In 1964 she was involved in organizing the Jazz Composer Guild bringing together the most innovative musicians in New York and started the JCOA record label, which released albums by Clifford Thornton, Don Cherry and Roswell Rudd, Michael Mantler and herself. With Mantler the two started the New Music Distribution Services, now defunct, that specialized in small, independent labels issuing creative improvised music.
Carla Bley has collaborated with a number of other artists, including Kurt Weill, Jack Bruce, Charlie Haden, Phil Woods, Johnny Griffin, Pink Floyd drummer Nick Mason, Blood, Sweat & Tears, Lew Soloff, Phil Woods and her current partner bassist Steve Swallow. She has continued to record frequently with her own big band and a number of smaller ensembles.
Mary Lou Williams was born Mary Elfrieda Scruggs in Atlanta, Georgia on May 8, 1910 but grew up in the East Liberty neighborhood of Pittsburgh, PA. As a very young child she taught herself to play the piano and one of her greatest influences was Lovie Austin. She had her first public performance at the age of six and went on to help support her ten half-brothers and sisters playing for parties. Mary Lou began performing publicly at the age of seven becoming admiringly known as “the little piano girl of East Liberty”.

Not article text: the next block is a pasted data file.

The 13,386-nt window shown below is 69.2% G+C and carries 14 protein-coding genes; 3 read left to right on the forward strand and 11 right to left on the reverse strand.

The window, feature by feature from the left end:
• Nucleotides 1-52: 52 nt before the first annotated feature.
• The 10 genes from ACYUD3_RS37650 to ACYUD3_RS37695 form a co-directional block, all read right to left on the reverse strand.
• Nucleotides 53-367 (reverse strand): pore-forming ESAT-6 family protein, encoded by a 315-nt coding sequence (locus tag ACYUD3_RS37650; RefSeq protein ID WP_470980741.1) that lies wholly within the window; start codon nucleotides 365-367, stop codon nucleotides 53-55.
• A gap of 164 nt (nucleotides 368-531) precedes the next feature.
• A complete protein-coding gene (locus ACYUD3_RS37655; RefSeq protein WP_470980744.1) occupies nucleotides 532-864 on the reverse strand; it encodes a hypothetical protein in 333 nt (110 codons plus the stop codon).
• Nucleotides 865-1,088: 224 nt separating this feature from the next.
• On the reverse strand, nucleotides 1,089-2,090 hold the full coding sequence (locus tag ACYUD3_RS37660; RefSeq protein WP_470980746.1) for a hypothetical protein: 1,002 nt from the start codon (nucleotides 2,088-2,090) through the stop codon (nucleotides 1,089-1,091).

In 1924 at age 14 she was taken on the Orpheum Circuit. The following year she played with Duke Ellington and his early small band, the Washingtonians. A year later she was jamming with McKinney’s Cotton Pickers at Harlem’s Rhythm Club and Louis Armstrong stopped in, listened to her picked her up and gave her a kiss. By 1929 she was married to John Williams and composing, arranging and playing piano for Andy Kirk’s Twelve Clouds of Joy, an association that would last until 1942.
Returning to Pittsburgh she put together a group that included Art Blakey, went on the road with Duke Ellington, moved to New York taking a job at Café Society and became closely associated with the bebop generation. She lived in Europe for two years in the fifties and upon her return took a hiatus from performing and began composing religious jazz music.